Czech workers saving German and Austrian labour markets

Czech workers saving German and Austrian labour markets

“We have hundreds of vacancies.” “In winter, we need more than 2,000 workers.” These and other phrases, as incredible as they might seem in the times of the post-crisis joblessness in the West, were heard at the German-Czech job fair that took place in the second week of October 2010 in Karlovy Vary, Western Bohemia.

It seems that the restriction of the German job market for Czechs, which is to expire in May 2011, was counter-productive.



There were almost 40 hotel and gastronomy firms from Germany and Austria, looking for workers.

Some of them had said before the fair that the restriction for Czech job-seekers is not binding for them, and that they would hire Czechs for this winter season. They had claimed to have enough evidence of not being able to find workers in Germany or Austria.

German language a necessity

“The Salzburg region misses as much as 2,500 workers in winter season. Czechs who sign up will need a work permit, but they will get it without any complications. The condition is that they speak German well,” Brigitte Gruber from the job office in Bischofshofen said.

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The knowledge of German, at least on the basic communicative level, was important for all exhibitors. “The employee must understand the task he is given. In addition, even a chambermaid has to communicate with hotel guests sometimes,” they said.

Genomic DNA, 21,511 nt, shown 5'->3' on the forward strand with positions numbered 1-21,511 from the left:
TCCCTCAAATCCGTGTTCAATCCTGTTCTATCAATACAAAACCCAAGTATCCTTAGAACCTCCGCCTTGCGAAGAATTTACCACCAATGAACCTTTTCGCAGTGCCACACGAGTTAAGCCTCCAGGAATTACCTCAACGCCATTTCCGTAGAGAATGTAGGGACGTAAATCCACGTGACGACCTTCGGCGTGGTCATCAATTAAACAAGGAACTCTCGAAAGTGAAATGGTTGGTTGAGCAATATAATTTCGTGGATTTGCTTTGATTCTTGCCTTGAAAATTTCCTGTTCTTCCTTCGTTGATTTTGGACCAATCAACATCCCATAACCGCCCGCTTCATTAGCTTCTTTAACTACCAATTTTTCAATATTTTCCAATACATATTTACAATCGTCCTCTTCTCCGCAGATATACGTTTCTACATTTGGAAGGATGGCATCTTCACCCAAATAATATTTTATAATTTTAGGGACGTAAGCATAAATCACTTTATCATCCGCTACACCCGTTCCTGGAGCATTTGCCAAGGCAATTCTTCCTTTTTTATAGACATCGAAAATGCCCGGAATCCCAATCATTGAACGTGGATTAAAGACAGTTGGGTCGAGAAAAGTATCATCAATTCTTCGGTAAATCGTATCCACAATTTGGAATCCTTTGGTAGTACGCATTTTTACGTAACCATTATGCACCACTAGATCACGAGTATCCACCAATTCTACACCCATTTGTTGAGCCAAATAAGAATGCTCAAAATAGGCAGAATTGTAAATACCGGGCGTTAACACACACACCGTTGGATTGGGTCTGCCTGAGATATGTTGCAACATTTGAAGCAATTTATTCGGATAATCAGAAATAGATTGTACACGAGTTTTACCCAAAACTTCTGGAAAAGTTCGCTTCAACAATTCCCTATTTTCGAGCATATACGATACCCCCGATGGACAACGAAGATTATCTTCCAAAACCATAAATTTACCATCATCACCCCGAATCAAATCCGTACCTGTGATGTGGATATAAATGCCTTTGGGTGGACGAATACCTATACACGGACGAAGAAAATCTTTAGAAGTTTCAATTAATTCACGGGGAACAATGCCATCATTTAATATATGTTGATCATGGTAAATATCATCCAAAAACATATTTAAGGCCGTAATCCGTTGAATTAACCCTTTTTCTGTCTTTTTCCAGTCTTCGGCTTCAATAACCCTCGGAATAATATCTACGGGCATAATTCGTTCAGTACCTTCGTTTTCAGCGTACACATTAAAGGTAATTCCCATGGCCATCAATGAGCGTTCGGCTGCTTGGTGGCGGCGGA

“I came to Germany four years ago with almost zero knowledge of German,” a 30-year-old Czech disagreed. Now he works as a cook in Austria and is very happy with the conditions he has. He works 8 hours a day, and he claims to have learned to speak German perfectly.

However, the exhibitors were strict in demanding at least some knowledge of the language. “We haven’t found as many suitable candidates as we expected. It will be harder than we thought,” said a representative of Europa Park, one of the largest theme parks in Germany.

Vocational schools

German vocational schools employ a so-called “dual system” – students do not enroll at a school, but directly into a firm whose trade they would like to learn.

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“For three years, they alternate between one week of theoretical education in their vocational school and three weeks of work at our firm,” said a representative of the Richter butchery from Oederan.

Richter tried to attract young Czechs interested in vocational studies, running across several problems. Above all, only few young Czechs who have just finished their primary education speak German on a level that would enable them to study in Germany. The other problem is that Czech vocational schools struggle with decreasing interest in vocational study among young Czechs.

Read more: Lost Generation: Young Czechs hit by unemployment

Read more: 2010: Czechs at the same level as East Germans in 1990

Read more: Economic recovery: Czech Rep lags behind Germany


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